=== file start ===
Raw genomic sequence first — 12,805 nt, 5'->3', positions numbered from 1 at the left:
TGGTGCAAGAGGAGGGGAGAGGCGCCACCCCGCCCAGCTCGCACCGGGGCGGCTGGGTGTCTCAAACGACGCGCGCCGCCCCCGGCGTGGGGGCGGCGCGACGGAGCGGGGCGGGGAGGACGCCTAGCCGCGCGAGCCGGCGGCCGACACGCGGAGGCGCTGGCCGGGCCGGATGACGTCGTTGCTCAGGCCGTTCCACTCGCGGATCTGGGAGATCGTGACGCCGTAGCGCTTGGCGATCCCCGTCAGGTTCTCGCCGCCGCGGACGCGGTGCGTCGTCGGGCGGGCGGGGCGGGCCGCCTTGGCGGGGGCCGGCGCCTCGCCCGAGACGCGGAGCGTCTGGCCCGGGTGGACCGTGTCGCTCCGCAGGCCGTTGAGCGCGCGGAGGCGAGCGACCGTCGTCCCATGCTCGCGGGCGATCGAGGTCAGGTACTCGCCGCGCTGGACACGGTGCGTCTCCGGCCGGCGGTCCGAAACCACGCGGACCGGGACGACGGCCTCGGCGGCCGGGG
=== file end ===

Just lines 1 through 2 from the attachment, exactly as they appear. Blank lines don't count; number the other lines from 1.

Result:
Raw genomic sequence first — 12,805 nt, 5'->3', positions numbered from 1 at the left:
TGGTGCAAGAGGAGGGGAGAGGCGCCACCCCGCCCAGCTCGCACCGGGGCGGCTGGGTGTCTCAAACGACGCGCGCCGCCCCCGGCGTGGGGGCGGCGCGACGGAGCGGGGCGGGGAGGACGCCTAGCCGCGCGAGCCGGCGGCCGACACGCGGAGGCGCTGGCCGGGCCGGATGACGTCGTTGCTCAGGCCGTTCCACTCGCGGATCTGGGAGATCGTGACGCCGTAGCGCTTGGCGATCCCCGTCAGGTTCTCGCCGCCGCGGACGCGGTGCGTCGTCGGGCGGGCGGGGCGGGCCGCCTTGGCGGGGGCCGGCGCCTCGCCCGAGACGCGGAGCGTCTGGCCCGGGTGGACCGTGTCGCTCCGCAGGCCGTTGAGCGCGCGGAGGCGAGCGACCGTCGTCCCATGCTCGCGGGCGATCGAGGTCAGGTACTCGCCGCGCTGGACACGGTGCGTCTCCGGCCGGCGGTCCGAAACCACGCGGACCGGGACGACGGCCTCGGCGGCCGGGG